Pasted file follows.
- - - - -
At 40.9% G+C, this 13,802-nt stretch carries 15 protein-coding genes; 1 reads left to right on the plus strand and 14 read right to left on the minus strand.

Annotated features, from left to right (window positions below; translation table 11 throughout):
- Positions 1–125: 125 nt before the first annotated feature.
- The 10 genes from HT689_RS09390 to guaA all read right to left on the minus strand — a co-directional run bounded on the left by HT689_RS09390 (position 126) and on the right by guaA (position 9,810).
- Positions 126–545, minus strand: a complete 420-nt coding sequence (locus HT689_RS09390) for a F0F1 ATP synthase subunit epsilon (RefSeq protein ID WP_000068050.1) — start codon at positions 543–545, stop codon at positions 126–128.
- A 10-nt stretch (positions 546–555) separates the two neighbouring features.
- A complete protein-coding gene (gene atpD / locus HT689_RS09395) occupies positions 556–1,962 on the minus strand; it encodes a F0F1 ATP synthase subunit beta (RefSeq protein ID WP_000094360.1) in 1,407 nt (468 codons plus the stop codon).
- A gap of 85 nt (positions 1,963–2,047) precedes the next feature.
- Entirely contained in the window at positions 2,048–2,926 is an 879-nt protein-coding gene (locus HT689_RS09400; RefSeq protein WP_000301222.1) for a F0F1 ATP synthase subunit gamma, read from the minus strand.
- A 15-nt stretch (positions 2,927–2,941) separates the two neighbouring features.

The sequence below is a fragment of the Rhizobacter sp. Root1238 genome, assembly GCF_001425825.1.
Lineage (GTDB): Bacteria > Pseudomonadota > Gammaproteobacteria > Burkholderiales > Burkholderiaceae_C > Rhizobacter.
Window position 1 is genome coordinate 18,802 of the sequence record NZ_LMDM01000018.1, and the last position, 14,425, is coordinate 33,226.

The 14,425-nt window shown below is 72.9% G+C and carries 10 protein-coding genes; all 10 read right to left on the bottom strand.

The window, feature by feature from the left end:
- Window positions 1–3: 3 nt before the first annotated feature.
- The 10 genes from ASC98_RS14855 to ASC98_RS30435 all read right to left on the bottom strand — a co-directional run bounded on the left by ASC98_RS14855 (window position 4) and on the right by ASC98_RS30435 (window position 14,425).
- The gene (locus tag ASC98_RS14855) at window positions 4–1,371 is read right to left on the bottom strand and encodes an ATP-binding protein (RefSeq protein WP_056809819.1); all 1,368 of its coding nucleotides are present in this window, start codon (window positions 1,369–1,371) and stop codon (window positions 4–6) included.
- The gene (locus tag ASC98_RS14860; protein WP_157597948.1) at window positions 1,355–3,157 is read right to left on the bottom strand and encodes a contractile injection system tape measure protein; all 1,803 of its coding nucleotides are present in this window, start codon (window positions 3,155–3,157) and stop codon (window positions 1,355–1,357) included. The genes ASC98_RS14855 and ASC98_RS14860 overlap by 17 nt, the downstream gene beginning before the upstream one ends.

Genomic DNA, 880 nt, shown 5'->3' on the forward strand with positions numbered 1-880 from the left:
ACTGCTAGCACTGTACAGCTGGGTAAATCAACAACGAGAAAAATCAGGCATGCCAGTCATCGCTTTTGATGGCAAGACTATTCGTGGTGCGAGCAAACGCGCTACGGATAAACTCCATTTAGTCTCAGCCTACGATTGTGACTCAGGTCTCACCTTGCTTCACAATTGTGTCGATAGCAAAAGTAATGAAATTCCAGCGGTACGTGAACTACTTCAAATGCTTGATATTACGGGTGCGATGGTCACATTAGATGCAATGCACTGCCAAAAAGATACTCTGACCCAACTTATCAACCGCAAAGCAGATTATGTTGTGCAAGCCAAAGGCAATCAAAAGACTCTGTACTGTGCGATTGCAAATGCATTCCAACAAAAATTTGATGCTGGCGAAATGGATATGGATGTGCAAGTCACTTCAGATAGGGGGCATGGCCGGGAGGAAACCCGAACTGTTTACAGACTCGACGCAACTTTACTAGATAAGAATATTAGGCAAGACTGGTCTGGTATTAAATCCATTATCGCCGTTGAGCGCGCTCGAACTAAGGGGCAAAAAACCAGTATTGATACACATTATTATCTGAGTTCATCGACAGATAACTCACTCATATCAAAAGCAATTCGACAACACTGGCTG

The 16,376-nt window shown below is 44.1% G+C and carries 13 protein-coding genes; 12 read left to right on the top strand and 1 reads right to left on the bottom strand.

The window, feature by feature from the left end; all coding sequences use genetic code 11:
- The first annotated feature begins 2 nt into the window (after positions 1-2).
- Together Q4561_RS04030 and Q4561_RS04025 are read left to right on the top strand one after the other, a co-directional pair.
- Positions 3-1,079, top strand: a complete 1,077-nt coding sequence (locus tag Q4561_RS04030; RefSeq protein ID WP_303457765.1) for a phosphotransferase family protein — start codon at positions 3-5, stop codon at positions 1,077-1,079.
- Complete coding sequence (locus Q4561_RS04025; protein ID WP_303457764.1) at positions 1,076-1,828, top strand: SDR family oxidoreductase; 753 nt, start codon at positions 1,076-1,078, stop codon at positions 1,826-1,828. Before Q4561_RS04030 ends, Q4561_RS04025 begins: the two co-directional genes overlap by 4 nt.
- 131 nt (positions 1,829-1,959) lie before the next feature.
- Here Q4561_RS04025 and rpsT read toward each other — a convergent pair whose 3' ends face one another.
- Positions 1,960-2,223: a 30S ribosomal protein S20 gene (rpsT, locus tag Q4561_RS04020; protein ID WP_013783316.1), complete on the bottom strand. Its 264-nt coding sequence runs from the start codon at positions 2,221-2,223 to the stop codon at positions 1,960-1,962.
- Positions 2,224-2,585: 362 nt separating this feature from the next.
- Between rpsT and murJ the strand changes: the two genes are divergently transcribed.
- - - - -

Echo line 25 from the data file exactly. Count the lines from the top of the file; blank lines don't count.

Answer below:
- Together Q4561_RS04030 and Q4561_RS04025 are read left to right on the top strand one after the other, a co-directional pair.